The cars became more sophisticated and faster. The open shows eventually fell by the wayside. Like everywhere else, the Valley began to lose some of its original stars, whose names were indelibly etched into the character of the place. Doug Garrison, Fred Searing, George Gowie, Howie Westervelt, and many others reached the age where they would retire. Others, like Stretch Van Steenberg, seemed to race until they were about 100. Jelley and Joe Messina were others who forged on. The track was developing new star names like the driver/sign painter/ photographer Chuck Ely [brother – in – law of Butch Jelley]; Don Ackner and West Sand Lake neighbor Ken Tremont; Lou Hacker, and many others hung up the helmet.

Cliff Haynes Photo
Teams and drivers we saw at the Rutland Fair show in 1961 would re-appear at Devil's Bowl in the late '60's,
but in different combinations. Above – Butch Jelley, now with the Martin Riiska yellow X is seen
unloading at the Bowl with Riiska walking by the ramps. Below – Joe Messina
ran the Tremont 115 at the Bowl for a few years before giving way to Chuck Ely.

Bob Frazier Photo Courtesy of Mike Bruno

         The length of the speedway and the high banks lent to speeds not seen at too many other tracks besides perhaps Thompson and a few others. Some Vermont drivers who did want to venture down there and give it a try did OK, like Vince Quenneville, Sr. Others did not. Northern Vermont legend Beaver Dragon talks of taking his Ernie – Preiss – built Falcon down to try a run on the dirt. What he described was how the long track and the banking was almost like seductive, tempting him to run faster and faster until he finally overdid and wrecked the car permanently [and that was their Catamount car]. There are also photos of Vermonters like Devil's Bowl's Jay Brown, on the hook at the Valley.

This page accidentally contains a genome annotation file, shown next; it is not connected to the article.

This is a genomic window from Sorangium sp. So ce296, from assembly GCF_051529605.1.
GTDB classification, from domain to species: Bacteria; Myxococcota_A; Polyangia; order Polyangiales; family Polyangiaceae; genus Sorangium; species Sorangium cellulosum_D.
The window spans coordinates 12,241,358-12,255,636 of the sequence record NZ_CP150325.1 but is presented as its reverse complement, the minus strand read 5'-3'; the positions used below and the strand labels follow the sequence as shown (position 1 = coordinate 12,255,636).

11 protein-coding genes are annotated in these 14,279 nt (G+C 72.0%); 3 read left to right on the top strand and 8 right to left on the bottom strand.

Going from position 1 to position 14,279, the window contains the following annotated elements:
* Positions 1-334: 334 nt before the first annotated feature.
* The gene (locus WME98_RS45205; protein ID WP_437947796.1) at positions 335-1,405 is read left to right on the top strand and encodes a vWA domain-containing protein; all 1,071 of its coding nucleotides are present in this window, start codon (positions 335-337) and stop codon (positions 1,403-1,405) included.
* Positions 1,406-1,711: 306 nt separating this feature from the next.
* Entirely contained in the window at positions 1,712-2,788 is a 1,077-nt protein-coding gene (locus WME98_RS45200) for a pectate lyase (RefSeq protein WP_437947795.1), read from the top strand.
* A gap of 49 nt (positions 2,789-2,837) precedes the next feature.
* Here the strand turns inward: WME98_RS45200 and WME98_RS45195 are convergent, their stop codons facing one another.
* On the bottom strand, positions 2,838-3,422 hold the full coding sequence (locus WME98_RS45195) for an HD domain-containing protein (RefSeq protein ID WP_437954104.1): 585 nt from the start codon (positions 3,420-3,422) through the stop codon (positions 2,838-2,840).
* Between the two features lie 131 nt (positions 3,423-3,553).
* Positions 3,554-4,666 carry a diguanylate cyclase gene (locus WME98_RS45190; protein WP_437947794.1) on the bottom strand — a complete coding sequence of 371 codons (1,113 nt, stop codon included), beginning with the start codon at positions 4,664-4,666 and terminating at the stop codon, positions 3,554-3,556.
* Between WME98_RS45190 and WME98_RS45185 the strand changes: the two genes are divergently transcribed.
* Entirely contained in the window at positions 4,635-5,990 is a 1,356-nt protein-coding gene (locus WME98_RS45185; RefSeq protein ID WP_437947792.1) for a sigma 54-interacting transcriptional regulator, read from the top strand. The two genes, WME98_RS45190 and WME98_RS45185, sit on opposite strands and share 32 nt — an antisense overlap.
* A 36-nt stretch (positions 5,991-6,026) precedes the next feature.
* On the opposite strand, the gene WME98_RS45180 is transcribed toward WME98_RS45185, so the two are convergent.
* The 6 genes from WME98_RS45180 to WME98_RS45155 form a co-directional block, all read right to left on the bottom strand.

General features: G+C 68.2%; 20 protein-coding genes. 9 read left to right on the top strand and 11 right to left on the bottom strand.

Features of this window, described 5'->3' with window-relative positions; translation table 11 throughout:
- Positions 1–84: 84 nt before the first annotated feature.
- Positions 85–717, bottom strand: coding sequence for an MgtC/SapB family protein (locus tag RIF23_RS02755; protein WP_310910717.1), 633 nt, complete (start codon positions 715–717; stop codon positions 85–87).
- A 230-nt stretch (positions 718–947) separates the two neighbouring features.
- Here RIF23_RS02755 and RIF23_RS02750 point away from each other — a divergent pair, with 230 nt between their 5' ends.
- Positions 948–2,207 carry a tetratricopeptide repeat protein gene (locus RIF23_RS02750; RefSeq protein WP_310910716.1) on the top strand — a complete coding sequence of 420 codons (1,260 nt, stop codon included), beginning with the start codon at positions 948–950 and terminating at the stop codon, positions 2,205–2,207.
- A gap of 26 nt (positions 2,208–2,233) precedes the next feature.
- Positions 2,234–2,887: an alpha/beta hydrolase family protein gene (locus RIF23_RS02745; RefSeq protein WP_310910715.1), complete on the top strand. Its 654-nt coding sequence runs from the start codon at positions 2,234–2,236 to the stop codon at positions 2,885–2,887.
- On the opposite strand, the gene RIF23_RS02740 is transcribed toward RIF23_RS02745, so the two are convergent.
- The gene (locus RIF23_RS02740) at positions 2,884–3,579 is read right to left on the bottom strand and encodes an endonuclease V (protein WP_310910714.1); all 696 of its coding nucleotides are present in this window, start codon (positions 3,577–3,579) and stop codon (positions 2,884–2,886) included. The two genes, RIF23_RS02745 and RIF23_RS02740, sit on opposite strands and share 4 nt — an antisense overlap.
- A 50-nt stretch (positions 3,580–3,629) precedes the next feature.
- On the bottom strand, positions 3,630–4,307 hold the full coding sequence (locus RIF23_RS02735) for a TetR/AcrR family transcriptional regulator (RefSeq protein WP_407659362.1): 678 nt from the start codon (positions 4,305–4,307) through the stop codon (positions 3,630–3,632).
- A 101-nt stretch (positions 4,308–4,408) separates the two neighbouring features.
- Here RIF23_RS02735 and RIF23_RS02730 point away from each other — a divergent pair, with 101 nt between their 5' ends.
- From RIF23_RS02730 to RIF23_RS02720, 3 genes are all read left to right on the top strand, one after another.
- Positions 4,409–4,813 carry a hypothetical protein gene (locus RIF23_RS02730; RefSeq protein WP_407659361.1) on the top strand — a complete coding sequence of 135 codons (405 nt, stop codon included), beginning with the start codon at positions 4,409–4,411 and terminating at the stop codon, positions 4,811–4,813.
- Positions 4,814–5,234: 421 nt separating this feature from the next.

Dragon Family Photo
Beaver Dragon wins a heat at Catamount with the Falcon his
friend, Ernie Preiss [from the Valley region] had built. Below -
Fellow D Bowl driver Graham Trudo ironically brought a
Falcon belonging to C.J. Richards to Catamount and
also wrecked the hell out of it.

Courtesy of Barb Laduc

         At some point of which I am not certain, the Spaniers turned over the reins of the track to Howie Commander.. The track would improve its infrastructure and – as they entered the 1980's, the cars started to evolve towards the manufactured modifieds of today. Always having a good healthy second [late model] division, Lebanon Valley would eventually be known for having a large number of graduated support classes. Then, too, having begun back later in the 1960's, there was the Lebanon Valley drag strip.

        The operational juggernaut that is the Valley continues on today, with a part of it being the ridiculously – successful Albany – Saratoga track in Malta. When Malta first opened in 1965, it was paved and had very little if any relationship with the Valley; but, the track is now dirt [again] and attracting huge fields and crowds on Friday nights. It's a remarkable operation - the Valley, and it was particularly unique and special in those early days.

Dennis Bulger Collection via Chas Hertica
A good valley shot of their first open program. There is
a mixture of locals and invaders. I can id aaa, Rebel Harris,
with Danny Mitchell in Harris' former ride ahead [the pinkish
Ford late model]. Ray “Zero” Brown in the Krueger 356 is an
invader. The 4 could possibly be Big Ed Patnode [or Bob Rossell].



Please email me at if you have any photos to lend me or information and corrections I could benefit from. Please do not submit anything you are not willing to allow me to use on my website - and thanks. For those who still don’t like computers - my regular address is: Bill Ladabouche, 23 York Street, Swanton, Vermont 05488.